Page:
When I was approached to take part in the blog tour of The Two Lives of Sara by Catherine Adel West, two things struck me that made me really want to read this book; the cover as it is so beautiful, eye catching and enticing. The second was the description as this is a story set in 1960s Memphis, a city that is still segregated. Skilfully using Black music and Black literature to portray the hopes, struggles and turbulence of the times, this is a powerful novel set against the backdrop of the civil rights movement in America.
It is the emotionally charged story of Sara King, a young pregnant woman who arrives in Memphis desperate to runaway from her past in Chicago. It is a past that she is determined to keep hidden. But then secrets never remain hidden. It is also a past that means Sara feels unworthy of love and affection. This results in her appearing cold and hard, especially to her baby son. Yet just like the other characters in the novel that are determined to breakdown her barriers, I couldn’t help but love Sara.
One of the characters that loves Sara is the fantastic Mama Sugar. I absolutely adore Mama Sugar who is so vividly portrayed in the story. She is a beautiful force of nature who lives up to her name and acts as a loving mother to Sara. If The Two Lives of Sara is ever adapted to the screen, I feel Octavia Spencer, although a tad young, would be perfect in the role of Mama Sugar. Furthermore Mama Sugar’s endearing grandson, Will is a child who is determined to prove to Sara how much she loves him even though she ties to push him away. Will’s story alone I found very heart breaking.
Mama Sugar, who comes with her own tragedy, is the owner of The Scarlet Poplar, a boarding house where Sara lives and works. The sense of family between all the characters connected to the boarding house is so strong and beautiful, as is the sense of community portrayed in the Memphis neighbourhood. As Sara affectionally observes, a ‘smallish‘ Memphis party is about a hundred people. As much as she is haunted by her past and fights against the offers of love and friendship, Sara falls in love with her new adopted family and community.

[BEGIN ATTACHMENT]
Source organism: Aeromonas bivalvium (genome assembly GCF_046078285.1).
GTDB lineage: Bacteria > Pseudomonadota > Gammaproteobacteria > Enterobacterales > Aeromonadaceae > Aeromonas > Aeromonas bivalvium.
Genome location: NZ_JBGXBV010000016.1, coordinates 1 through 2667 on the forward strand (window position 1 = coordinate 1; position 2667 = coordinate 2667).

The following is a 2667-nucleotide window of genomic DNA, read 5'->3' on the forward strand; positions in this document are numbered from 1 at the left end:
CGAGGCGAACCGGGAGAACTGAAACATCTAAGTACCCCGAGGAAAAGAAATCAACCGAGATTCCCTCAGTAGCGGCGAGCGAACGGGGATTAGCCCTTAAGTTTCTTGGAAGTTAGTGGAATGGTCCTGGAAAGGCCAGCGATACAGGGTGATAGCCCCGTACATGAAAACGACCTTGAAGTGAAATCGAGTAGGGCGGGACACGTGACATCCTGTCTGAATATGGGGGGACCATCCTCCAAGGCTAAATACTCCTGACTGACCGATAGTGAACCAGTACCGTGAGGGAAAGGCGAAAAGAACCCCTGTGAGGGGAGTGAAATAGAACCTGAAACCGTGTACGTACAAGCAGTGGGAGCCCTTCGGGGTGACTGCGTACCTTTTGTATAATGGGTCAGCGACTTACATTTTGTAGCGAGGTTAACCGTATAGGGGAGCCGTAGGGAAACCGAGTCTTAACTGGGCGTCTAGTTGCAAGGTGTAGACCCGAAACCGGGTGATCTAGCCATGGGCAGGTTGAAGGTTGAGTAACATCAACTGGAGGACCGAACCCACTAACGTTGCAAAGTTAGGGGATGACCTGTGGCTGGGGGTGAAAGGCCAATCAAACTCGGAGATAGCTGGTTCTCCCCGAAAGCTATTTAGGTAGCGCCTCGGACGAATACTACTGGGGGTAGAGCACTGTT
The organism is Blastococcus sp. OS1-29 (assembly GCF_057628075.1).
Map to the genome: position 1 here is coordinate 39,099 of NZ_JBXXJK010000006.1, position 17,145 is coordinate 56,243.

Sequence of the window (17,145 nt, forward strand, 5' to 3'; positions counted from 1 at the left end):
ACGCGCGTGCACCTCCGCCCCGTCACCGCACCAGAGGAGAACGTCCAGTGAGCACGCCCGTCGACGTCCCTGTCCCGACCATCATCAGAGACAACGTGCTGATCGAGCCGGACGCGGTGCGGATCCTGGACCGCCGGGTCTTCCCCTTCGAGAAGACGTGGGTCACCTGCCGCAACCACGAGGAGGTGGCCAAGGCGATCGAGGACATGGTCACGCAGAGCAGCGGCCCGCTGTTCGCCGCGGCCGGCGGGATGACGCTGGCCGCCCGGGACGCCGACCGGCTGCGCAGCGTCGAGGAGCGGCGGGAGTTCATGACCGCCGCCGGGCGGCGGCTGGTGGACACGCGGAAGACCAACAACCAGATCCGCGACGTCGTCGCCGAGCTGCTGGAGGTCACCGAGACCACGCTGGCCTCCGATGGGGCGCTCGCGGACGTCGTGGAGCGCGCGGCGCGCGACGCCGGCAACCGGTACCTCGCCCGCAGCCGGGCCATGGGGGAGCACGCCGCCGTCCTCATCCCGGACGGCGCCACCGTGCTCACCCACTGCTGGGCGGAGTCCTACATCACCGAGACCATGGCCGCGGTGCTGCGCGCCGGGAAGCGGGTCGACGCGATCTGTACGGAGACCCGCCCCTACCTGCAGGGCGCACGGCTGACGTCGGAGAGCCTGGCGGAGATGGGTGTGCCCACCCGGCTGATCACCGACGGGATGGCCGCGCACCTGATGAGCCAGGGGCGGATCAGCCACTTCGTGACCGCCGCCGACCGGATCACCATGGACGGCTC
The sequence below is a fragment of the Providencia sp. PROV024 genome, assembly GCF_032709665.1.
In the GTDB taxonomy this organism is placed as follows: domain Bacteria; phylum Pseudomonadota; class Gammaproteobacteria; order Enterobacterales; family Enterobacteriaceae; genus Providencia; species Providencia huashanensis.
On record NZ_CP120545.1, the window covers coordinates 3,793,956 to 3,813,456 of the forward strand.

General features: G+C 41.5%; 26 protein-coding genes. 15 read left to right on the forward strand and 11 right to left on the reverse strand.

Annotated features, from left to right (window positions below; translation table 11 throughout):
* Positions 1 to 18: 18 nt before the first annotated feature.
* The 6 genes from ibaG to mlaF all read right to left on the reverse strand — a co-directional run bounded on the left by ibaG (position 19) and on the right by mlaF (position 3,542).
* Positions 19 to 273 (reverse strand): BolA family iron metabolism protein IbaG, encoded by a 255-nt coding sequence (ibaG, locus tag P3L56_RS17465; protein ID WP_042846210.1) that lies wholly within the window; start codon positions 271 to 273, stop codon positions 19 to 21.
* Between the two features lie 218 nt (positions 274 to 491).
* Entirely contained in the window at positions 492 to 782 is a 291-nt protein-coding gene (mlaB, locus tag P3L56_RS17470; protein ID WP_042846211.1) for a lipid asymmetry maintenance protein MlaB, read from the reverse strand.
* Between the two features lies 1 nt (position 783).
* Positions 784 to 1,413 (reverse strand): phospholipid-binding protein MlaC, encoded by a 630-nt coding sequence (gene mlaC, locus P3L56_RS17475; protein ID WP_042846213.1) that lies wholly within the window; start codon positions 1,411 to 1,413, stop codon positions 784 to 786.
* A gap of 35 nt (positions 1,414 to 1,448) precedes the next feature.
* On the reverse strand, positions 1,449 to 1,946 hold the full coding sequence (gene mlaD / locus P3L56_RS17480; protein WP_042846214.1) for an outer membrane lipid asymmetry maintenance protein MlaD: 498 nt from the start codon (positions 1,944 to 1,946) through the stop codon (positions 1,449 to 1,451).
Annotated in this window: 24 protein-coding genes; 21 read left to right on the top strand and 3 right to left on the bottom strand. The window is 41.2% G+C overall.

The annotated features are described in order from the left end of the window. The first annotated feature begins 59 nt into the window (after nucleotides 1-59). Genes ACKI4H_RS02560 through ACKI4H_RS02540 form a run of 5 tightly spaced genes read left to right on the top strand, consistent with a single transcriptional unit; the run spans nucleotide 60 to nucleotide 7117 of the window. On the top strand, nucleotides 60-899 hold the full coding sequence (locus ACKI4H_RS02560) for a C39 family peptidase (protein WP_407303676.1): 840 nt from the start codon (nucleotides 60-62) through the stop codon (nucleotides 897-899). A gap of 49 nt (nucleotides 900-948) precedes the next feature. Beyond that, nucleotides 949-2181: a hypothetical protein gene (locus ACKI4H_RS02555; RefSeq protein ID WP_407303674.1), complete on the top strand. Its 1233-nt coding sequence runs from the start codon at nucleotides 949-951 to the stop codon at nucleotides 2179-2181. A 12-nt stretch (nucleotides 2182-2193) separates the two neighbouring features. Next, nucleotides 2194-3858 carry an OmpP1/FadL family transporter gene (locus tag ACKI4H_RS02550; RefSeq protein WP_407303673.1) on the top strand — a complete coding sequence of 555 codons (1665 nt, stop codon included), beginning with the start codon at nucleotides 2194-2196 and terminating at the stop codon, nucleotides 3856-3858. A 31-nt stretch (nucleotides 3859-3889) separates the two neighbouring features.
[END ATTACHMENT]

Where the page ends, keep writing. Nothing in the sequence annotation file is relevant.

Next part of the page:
And then there is Jonas, Will’s school teacher who beautifully creeps into Sara’s heart, completely breaking down the last of her defences. Through Jonas, Sara finally has a chance to outrun her demons and find a true chance of happiness. But will fate intervene?
This is an emotionally charged and dramatic character driven story that made me really feel for Sara. I could really feel her pain as it was that visceral. Yet for me what makes the this story so poignant and powerful is that even though President Kennedy appeals for racial equality and promotes integration, black people living in America remain extremely vulnerable and are blatantly discriminated against.
Apparently The Two Lives of Sara is a prequel. I never realised. Regardless it is a powerful, unforgettable and thought provoking novel. It has educated me and left its mark which I am so thankful for.
The Two Lives of Sara was released on 22 November 2022 by HarlequinNA / Harper 360, so is available for you all to read.
Thank you to Anne Cater from Random Things Tours for inviting me to be part of the blog tour. To follow the blog tour, please see below.